I did Sarge's feet yesterday and yes, it is hard work and my back took a beating yesterday. But, I can attend to issues immediately....I can't say it saved me tons already as the equipment was NOT cheap. My nippers alone were $160.

Get Pete Ramsey's books, take a clinic if you can locate one...get a trimming buddy. We still have farriers come out to the barn for some of the owner's horses as she owns 20. They are always more than happy to share their knowledge and bless their hearts, sharpen our knives.

We also have a foot bath for our horses - it is in the old dog kennel. We fill it with water and vinegar to get rid of thrush and just to soften their hooves before trimming if they are too hard.

It is a journey but I am learning as I go and I certainly haven't come close to hurting my horse.

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post #5 of 7 Old 04-11-2012, 11:51 PM
Join Date: Sep 2011
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I learned from barefoot trimmers. It's really not hard to learn. Took me about a week with some follow up checks when I started doing them on my own.
In reality you don't need nippers. If you're doing the trimming you should never have enough hoof that you couldn't do it with the rasp just as easy and with less chance of a mistake. The best use I've found for my nippers is for timming the ergots and hind leg chesnuts when they get real long :))

Get a good rasp/file. You'll end up very unhappy and wasting money if you don't a good one. Should run in the $20-$30 range depending on where you buy. A good set of hoof knives. I like Dick's (pronounced with a long "e"'s German). they come sharp and hold the edge well. Should run under $30 (left and right handed comes in handy) A sharpening stick (you will eventually need it) You can do it without a hoof stand (I still will for quick jobs that just take a minute), but I've never regretted mine. When you get older you appreciate anything that makes it easier on the back. Teaching your horse to stand well will allow you to sit on a stool to work the hoof on the stand and not have to bend over so much.
I've found that if I trim as/whenever needed that the main use for my knives is to cut away old frog and trim the bars. Hoof wall is taken care of with the rasp and file. I ride on the road (a LOT....on pavement almost every day) and it tends to make their feet get pretty hard after a year, so using a hoof knife becomes more work on the hoof. That leaves the rasp and file as the easiest option.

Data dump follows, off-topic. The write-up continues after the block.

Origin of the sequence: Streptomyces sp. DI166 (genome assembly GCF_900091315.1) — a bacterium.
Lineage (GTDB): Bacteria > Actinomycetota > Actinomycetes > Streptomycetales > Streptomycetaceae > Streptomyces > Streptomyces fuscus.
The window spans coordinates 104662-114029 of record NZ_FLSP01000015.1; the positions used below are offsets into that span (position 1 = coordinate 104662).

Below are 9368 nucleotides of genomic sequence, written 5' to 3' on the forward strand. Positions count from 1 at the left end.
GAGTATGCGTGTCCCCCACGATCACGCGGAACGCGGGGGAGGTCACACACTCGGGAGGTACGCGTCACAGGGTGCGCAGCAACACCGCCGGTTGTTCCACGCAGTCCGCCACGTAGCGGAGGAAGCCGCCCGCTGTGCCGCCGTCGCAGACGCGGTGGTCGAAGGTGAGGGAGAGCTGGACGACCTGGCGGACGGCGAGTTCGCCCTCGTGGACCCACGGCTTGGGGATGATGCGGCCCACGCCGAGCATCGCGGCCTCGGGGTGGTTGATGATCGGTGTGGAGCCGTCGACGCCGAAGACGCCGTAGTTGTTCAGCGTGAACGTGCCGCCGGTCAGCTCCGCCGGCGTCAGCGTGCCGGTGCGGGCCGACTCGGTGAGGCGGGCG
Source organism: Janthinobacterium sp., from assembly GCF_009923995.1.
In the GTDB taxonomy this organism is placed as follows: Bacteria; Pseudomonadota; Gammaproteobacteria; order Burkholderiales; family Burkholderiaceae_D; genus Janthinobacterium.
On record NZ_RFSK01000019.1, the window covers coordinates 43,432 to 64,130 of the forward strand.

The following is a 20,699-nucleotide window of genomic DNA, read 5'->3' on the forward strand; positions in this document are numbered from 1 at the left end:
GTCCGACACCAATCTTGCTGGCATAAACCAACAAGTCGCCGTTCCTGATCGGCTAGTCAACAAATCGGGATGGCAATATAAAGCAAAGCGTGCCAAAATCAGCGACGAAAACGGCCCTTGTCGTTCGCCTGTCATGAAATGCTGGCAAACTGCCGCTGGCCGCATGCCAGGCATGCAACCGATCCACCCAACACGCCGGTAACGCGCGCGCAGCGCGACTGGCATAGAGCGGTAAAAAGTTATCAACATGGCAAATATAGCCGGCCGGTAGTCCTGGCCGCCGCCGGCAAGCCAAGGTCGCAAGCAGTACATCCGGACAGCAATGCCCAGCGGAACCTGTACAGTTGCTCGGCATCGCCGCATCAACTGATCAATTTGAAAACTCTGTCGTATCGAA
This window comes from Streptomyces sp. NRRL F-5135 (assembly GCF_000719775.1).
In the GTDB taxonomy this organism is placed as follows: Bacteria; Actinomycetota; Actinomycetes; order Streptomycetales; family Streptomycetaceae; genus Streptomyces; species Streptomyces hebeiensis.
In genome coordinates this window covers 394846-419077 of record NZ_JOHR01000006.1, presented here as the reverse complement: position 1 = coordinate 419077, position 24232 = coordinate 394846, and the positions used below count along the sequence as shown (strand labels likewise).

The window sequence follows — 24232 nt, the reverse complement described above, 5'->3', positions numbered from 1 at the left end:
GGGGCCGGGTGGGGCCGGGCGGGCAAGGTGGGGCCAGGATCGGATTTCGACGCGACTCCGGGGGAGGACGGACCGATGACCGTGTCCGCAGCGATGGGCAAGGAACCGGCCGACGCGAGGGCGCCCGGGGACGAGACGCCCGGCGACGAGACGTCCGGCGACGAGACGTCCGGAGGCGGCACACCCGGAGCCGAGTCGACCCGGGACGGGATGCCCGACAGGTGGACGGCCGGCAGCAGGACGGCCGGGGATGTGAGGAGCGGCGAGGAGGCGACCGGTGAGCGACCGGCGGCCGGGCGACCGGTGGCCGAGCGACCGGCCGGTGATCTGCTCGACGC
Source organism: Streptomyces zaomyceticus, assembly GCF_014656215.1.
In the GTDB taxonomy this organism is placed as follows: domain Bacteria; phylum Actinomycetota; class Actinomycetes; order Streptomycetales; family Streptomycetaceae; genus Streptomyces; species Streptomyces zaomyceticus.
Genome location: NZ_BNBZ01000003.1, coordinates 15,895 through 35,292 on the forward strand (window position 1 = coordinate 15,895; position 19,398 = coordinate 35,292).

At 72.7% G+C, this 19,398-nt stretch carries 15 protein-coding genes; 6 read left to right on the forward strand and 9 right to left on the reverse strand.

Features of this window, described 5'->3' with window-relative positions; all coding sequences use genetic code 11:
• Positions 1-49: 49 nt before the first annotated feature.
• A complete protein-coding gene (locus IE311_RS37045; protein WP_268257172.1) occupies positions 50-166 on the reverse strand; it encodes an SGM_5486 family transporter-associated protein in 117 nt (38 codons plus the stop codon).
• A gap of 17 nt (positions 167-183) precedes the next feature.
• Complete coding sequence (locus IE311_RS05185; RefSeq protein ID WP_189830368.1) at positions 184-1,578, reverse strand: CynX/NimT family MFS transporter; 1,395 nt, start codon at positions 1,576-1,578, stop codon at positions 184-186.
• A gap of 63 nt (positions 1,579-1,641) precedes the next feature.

Of course I know a guy who uses a grinder and it works. while it would make the harder hoof easier to do, it's a bit more than I want to deal with. I'm more comfortable with the rasp and file, even if it is more work, because it's easier to avoid over doing it.
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post #6 of 7 Old 04-12-2012, 01:56 AM
Green Broke
Join Date: Dec 2008
Location: Southeast Texas
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I agree with Its lbs Not Miles. If you rasp on a weekly basis you won't be nipping. I don't nip on Biscuit but don't do Sarge's as often so I sometimes have to use nippers on Sarge. Sarge is harder to do than Biscuit even though Sarge has the "best" feet. Sarge takes his name a little too seriously and thinks he is in charge!

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post #7 of 7 Old 04-15-2012, 03:29 PM
Join Date: Feb 2012
Location: Valparaiso, IN
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I'm hoping to keep my horses barefoot this year. I didn't ride much last year but so far Falcon's hooves seem to be doing okay barefoot. I did ask my farrier to start Falcon on a 4-5 week rotation instead of 6 so I can make sure we keep his feet in good shape. I would love to rasp my own in between farrier visits and am going to talk to him about showing me how. I don't want to do any major hoof changes, but keeping him up in between I think I can do.